Its 3,988 acres of tropical forests, about 60 percent of it old growth, receive more than 13 feet of rainfall annually. "Our seasons are rainy and rainier," jokes our local guide, Rodolfo Alvarado. He points out a black-faced grosbeak, saying, "You've just seen the most beautiful bird in Costa Rica." With a wink, he adds, "You'll see lots of them today."

The place is sick with birds: Within minutes I see dozens of new species, including a violaceous trogon, green honeycreeper, pied puffbird and a white-collared manakin. Our money bird for the day is a great potoo, disguised to blend almost perfectly with the tree bark. We also spot pulsating tree frog eggs, which will hatch prematurely to escape if attacked by a snake, and a giant, blue morpho butterfly, which turns a dull brown as it folds its wings to rest.

The mood in our group of absentee voters grows restless as discussions keep coming back to the election and how, without the Internet or television, we may not get results. Gómez and Robertson surprise us with plans to visit the home of Andrew Rothman, the 31-year-old founder of the Rainforest Biodiversity Group who is now the director of the Sarapiqui Conservation Learning Center. We sit on folding chairs, watching CNN and slurping beers beside international college students who volunteer with Rothman's group. At 10 p.m., Barack Obama is declared the winner and we are back on the bus. A 5:30 wake-up comes early.

Over the River in a Basket

Our fourth day promises challenges. We jump onto a boat to travel to Bosque Tropical del Toro, a 500-acre site with no electricity where we will stay that night. Most of our group are hardy backpackers used to roughing it. For me it will be a stretch.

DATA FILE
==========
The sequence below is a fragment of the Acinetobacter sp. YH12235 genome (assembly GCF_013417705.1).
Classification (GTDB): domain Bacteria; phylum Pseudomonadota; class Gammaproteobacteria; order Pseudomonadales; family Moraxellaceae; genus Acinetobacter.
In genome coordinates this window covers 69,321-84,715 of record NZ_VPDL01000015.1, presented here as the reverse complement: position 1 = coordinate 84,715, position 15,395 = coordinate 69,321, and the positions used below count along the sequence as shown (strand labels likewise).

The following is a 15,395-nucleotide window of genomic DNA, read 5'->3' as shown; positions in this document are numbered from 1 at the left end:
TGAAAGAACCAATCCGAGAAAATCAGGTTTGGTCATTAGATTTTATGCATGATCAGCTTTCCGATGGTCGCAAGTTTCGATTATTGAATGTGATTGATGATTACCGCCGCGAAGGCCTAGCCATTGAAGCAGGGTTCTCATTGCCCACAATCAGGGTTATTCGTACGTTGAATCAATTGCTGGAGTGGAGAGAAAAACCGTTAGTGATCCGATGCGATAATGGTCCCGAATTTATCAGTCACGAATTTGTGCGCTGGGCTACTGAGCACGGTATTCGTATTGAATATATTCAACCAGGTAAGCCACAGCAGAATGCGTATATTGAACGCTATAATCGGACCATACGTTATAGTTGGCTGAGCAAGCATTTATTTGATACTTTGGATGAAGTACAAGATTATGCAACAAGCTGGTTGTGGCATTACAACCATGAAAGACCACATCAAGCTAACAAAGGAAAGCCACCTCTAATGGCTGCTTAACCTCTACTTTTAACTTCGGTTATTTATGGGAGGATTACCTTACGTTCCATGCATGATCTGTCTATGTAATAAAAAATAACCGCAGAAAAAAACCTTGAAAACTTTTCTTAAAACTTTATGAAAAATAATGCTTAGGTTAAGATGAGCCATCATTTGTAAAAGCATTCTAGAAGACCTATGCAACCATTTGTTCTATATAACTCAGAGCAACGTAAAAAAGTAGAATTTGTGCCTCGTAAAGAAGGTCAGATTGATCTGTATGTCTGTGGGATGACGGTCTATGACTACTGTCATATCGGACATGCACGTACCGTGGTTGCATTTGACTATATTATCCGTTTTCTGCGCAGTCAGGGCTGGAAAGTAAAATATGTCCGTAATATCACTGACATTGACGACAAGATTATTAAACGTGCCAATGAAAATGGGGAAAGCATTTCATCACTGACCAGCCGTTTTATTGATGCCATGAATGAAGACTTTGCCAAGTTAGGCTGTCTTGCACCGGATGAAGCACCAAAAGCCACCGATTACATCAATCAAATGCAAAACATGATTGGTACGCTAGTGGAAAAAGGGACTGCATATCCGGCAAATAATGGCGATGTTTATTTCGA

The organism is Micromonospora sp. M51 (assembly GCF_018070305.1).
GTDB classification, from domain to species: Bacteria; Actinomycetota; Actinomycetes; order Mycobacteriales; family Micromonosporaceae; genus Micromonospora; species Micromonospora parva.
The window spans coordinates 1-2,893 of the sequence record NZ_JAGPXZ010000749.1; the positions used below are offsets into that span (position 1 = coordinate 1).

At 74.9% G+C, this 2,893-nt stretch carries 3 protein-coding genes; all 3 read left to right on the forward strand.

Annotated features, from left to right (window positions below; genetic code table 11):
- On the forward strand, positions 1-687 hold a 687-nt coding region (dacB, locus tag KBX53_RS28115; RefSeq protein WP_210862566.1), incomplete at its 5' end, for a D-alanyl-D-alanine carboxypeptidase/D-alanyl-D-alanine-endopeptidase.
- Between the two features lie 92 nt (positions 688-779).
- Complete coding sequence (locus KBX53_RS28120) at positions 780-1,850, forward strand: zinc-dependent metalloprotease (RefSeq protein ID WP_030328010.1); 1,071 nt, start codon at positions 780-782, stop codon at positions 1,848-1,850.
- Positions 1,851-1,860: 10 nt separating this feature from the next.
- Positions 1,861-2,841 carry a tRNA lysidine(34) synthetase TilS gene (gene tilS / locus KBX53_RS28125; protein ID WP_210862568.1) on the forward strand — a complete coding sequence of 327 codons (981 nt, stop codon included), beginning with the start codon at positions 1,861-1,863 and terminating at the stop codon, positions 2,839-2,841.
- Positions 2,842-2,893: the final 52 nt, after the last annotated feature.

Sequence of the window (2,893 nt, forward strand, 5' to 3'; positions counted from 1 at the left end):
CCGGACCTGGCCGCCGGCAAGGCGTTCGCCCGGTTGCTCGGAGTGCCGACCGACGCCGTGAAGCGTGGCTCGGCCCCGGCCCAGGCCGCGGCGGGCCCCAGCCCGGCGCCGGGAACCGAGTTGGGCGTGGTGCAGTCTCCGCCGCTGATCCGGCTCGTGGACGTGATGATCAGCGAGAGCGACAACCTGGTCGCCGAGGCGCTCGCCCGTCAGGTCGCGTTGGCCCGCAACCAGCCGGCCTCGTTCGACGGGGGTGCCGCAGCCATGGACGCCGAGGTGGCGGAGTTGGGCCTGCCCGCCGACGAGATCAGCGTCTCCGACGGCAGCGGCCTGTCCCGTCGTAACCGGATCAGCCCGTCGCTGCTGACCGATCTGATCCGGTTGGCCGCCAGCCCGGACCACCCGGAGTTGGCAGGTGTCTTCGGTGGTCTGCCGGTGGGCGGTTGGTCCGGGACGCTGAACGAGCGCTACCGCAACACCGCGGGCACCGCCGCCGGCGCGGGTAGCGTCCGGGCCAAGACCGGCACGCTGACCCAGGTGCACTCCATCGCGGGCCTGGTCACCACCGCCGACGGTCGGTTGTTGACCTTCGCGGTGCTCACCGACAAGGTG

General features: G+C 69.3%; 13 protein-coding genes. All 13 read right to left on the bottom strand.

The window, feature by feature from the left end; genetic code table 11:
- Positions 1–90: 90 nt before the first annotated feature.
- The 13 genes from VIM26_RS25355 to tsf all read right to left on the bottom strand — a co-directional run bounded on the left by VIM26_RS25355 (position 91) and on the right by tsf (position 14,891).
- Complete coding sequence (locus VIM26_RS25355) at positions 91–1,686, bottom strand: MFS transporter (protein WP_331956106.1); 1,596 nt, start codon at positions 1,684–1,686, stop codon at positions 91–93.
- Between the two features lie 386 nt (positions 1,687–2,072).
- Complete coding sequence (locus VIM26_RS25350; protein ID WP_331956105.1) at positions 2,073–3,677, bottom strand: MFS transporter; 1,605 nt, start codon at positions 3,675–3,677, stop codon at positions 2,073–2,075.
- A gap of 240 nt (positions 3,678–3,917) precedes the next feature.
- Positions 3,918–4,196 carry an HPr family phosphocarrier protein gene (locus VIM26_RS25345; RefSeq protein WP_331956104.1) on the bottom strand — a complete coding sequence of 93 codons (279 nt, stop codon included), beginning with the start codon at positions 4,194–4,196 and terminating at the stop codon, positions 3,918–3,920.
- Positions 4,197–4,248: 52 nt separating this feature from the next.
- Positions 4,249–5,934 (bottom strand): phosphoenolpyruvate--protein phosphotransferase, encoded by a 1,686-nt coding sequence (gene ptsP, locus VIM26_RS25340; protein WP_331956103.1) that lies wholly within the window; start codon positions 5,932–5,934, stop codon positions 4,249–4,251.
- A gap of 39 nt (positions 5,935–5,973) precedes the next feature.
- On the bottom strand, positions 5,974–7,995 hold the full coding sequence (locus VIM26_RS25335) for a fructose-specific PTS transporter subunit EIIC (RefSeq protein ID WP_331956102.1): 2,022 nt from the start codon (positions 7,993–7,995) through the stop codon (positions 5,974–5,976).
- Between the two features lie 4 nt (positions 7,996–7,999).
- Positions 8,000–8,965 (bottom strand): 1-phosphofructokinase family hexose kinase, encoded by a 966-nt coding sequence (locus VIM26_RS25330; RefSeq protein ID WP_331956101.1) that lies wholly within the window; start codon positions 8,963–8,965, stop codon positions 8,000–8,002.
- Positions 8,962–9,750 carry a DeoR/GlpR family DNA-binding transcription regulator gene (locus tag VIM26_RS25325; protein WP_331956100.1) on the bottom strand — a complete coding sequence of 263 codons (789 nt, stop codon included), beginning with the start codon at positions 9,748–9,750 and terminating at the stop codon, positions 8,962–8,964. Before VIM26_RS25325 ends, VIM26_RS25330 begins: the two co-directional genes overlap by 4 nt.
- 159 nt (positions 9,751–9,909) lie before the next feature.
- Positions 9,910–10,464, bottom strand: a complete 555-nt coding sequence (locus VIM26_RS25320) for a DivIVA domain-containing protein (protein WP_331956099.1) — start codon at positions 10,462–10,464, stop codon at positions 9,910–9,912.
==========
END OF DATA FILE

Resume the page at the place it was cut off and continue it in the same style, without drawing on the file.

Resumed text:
It's a three-hour journey from the town of Puerto Viejo along the clear Sarapiqui River and the brown, sulfur-rich Sucio River. We get our first look at a family of howler monkeys, the alpha male with an insolent stare hanging from a branch on one long arm. Dozens of new birds, including an Amazon kingfisher and a bare-throated tiger-heron, and some I know well from home, including great blue herons and northern waterthrushes, line the shores.

Hernandez points out huge iguanas draped languidly over branches; a spectacled caiman that blends in with the beige riverbank; a bright green basilisk lizard, more commonly known as a Jesus Christ lizard because of its ability to walk on water; a family of curious white-faced capuchin monkeys; and a couple of 10-foot-long American crocodiles. As we pass a banana plantation built right to the shoreline, a frustrated Robertson says, "They're supposed to be 50 meters from shore." Erosion from banana plantations has many adverse effects; along the coast, for example, the resulting silt blocks sunlight, damaging coral reefs in Costa Rica's Cahuita National Park. I may never enjoy eating bananas again.